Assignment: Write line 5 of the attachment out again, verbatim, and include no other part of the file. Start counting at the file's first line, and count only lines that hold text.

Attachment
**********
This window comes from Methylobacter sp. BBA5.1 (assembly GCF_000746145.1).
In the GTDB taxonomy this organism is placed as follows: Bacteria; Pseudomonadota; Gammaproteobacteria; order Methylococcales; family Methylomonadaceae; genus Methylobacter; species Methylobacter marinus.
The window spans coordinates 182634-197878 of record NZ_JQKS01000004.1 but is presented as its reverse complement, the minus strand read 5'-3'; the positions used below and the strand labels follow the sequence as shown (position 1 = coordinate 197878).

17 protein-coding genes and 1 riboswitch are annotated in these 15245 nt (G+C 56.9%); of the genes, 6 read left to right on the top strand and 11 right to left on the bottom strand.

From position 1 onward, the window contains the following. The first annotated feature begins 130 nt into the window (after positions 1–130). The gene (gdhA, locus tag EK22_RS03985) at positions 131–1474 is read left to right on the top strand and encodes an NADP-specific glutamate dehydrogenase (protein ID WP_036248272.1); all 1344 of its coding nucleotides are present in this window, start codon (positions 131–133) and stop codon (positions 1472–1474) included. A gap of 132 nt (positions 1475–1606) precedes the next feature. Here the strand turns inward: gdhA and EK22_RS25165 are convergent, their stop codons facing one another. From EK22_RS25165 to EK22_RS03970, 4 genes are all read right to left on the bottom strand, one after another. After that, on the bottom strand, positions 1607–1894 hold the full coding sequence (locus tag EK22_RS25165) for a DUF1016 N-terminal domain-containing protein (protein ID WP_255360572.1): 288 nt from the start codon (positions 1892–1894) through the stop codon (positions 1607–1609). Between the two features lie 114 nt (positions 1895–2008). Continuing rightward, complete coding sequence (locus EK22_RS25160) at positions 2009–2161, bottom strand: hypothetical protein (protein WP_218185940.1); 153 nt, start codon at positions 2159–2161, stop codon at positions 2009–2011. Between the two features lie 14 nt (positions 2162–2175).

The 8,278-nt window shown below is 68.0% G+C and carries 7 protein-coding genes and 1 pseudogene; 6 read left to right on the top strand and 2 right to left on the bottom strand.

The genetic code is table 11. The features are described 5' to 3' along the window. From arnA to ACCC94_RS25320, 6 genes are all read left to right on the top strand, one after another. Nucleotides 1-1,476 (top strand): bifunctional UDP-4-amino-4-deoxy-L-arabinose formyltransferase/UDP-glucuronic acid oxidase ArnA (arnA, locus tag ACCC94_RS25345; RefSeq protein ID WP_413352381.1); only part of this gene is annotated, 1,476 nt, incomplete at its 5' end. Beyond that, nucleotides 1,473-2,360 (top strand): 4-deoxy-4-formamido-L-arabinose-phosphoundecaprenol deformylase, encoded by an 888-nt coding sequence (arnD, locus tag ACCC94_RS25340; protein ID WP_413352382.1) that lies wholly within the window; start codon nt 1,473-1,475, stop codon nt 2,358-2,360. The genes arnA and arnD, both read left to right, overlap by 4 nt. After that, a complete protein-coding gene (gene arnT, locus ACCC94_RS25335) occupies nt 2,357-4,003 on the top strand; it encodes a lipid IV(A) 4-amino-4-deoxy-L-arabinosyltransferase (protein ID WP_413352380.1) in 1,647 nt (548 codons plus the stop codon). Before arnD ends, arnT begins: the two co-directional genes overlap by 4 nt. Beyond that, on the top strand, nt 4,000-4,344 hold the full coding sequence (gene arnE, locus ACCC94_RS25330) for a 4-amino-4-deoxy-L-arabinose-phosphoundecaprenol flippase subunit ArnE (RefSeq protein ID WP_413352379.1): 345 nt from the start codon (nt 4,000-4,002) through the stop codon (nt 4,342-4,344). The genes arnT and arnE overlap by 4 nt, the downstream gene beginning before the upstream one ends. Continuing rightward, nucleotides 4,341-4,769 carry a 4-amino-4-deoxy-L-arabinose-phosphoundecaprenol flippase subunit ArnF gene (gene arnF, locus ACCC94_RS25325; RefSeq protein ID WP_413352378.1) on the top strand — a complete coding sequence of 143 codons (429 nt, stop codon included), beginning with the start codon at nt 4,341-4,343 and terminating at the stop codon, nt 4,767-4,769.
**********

From position 1 onward, the window contains the following. The first annotated feature begins 130 nt into the window (after positions 1–130). The gene (gdhA, locus tag EK22_RS03985) at positions 131–1474 is read left to right on the top strand and encodes an NADP-specific glutamate dehydrogenase (protein ID WP_036248272.1); all 1344 of its coding nucleotides are present in this window, start codon (positions 131–133) and stop codon (positions 1472–1474) included. A gap of 132 nt (positions 1475–1606) precedes the next feature. Here the strand turns inward: gdhA and EK22_RS25165 are convergent, their stop codons facing one another. From EK22_RS25165 to EK22_RS03970, 4 genes are all read right to left on the bottom strand, one after another. After that, on the bottom strand, positions 1607–1894 hold the full coding sequence (locus tag EK22_RS25165) for a DUF1016 N-terminal domain-containing protein (protein ID WP_255360572.1): 288 nt from the start codon (positions 1892–1894) through the stop codon (positions 1607–1609). Between the two features lie 114 nt (positions 1895–2008). Continuing rightward, complete coding sequence (locus EK22_RS25160) at positions 2009–2161, bottom strand: hypothetical protein (protein WP_218185940.1); 153 nt, start codon at positions 2159–2161, stop codon at positions 2009–2011. Between the two features lie 14 nt (positions 2162–2175).